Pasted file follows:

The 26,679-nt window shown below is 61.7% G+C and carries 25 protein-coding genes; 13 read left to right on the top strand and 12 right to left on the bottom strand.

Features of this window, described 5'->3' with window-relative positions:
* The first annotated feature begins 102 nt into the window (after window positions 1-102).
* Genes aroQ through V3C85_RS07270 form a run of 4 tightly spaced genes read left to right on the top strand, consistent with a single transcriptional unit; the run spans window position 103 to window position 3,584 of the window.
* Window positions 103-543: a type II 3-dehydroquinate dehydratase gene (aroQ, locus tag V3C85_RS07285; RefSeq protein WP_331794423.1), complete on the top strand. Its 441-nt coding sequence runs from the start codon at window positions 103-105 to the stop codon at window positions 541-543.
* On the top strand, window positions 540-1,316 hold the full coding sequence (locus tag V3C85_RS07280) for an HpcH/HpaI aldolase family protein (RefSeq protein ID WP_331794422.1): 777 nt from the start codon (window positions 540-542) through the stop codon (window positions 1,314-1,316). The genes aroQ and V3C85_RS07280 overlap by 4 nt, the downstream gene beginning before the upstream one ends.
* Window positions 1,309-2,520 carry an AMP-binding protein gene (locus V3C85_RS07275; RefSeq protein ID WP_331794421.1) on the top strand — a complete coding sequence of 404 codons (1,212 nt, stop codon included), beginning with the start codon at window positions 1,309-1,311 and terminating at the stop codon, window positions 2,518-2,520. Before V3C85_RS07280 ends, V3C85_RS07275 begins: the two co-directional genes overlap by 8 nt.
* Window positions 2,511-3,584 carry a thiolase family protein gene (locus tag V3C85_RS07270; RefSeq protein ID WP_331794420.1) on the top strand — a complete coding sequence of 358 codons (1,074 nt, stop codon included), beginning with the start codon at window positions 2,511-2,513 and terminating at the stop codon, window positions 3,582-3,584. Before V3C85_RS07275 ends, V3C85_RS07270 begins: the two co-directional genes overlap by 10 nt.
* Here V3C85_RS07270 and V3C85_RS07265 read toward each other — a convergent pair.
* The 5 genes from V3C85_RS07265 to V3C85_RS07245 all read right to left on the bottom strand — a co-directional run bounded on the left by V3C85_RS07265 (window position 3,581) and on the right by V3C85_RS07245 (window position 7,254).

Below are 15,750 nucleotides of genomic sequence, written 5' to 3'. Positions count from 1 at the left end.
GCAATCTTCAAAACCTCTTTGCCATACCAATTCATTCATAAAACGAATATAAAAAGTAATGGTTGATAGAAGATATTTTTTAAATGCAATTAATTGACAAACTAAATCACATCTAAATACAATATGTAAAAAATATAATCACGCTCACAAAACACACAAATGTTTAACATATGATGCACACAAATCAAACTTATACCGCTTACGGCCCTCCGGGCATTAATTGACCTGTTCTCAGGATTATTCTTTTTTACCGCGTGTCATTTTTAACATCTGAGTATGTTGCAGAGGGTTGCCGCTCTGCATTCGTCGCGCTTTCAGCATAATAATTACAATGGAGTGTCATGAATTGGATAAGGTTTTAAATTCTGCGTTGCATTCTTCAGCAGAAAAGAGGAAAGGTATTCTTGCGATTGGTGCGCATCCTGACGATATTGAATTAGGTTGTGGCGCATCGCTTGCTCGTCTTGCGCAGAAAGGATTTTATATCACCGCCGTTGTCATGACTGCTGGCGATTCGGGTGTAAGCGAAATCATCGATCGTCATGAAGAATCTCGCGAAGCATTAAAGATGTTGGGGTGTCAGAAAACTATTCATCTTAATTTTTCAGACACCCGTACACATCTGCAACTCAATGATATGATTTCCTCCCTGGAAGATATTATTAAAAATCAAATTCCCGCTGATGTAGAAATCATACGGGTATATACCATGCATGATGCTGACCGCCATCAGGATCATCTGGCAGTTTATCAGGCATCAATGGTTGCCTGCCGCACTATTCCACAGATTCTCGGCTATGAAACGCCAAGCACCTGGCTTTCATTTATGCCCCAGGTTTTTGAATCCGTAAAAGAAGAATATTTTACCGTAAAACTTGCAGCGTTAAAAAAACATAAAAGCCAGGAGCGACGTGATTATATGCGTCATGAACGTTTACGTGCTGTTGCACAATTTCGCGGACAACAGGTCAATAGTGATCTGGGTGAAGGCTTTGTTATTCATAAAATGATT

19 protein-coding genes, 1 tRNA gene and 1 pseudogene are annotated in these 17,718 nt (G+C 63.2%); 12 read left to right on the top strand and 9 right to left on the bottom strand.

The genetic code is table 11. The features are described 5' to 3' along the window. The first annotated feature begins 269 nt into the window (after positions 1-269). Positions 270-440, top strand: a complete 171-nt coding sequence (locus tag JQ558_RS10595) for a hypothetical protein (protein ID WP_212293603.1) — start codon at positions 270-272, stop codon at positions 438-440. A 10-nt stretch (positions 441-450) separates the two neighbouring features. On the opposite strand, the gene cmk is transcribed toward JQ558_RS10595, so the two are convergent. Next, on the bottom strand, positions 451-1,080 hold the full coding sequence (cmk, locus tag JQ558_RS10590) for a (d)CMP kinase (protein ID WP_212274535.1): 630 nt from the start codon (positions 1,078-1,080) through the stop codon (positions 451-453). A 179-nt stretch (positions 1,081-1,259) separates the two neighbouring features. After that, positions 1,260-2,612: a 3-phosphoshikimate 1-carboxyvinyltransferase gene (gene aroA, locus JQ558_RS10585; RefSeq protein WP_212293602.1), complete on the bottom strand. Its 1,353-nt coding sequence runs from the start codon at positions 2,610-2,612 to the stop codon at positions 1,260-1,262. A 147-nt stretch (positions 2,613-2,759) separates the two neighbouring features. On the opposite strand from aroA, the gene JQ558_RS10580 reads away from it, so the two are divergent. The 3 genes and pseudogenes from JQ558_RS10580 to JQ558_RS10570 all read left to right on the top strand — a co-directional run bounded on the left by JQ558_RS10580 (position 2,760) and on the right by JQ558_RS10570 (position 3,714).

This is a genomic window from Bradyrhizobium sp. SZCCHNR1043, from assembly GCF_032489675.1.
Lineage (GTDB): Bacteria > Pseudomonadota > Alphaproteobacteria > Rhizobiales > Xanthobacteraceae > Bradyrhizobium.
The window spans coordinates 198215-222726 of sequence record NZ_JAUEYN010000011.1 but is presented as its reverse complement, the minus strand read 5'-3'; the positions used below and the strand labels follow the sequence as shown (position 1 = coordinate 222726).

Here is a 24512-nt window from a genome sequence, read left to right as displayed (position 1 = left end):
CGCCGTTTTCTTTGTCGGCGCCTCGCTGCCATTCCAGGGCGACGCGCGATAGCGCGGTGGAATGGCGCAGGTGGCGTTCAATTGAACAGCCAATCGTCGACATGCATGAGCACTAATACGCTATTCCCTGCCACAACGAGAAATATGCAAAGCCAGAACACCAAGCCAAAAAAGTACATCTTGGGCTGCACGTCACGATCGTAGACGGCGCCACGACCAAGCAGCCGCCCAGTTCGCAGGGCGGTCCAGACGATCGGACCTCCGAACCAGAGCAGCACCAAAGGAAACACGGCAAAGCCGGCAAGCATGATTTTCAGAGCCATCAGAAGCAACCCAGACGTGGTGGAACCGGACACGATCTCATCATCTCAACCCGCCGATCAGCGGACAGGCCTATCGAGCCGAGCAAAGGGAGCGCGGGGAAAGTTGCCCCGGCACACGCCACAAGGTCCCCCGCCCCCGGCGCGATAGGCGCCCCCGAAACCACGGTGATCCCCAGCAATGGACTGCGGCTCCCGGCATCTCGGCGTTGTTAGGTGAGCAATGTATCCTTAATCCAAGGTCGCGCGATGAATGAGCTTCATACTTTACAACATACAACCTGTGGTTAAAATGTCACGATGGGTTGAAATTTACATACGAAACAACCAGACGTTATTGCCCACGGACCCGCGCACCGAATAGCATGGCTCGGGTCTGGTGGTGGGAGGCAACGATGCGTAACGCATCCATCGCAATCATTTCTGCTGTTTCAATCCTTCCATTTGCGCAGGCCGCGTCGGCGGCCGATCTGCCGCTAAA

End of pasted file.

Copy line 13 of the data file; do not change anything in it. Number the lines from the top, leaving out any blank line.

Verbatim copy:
19 protein-coding genes, 1 tRNA gene and 1 pseudogene are annotated in these 17,718 nt (G+C 63.2%); 12 read left to right on the top strand and 9 right to left on the bottom strand.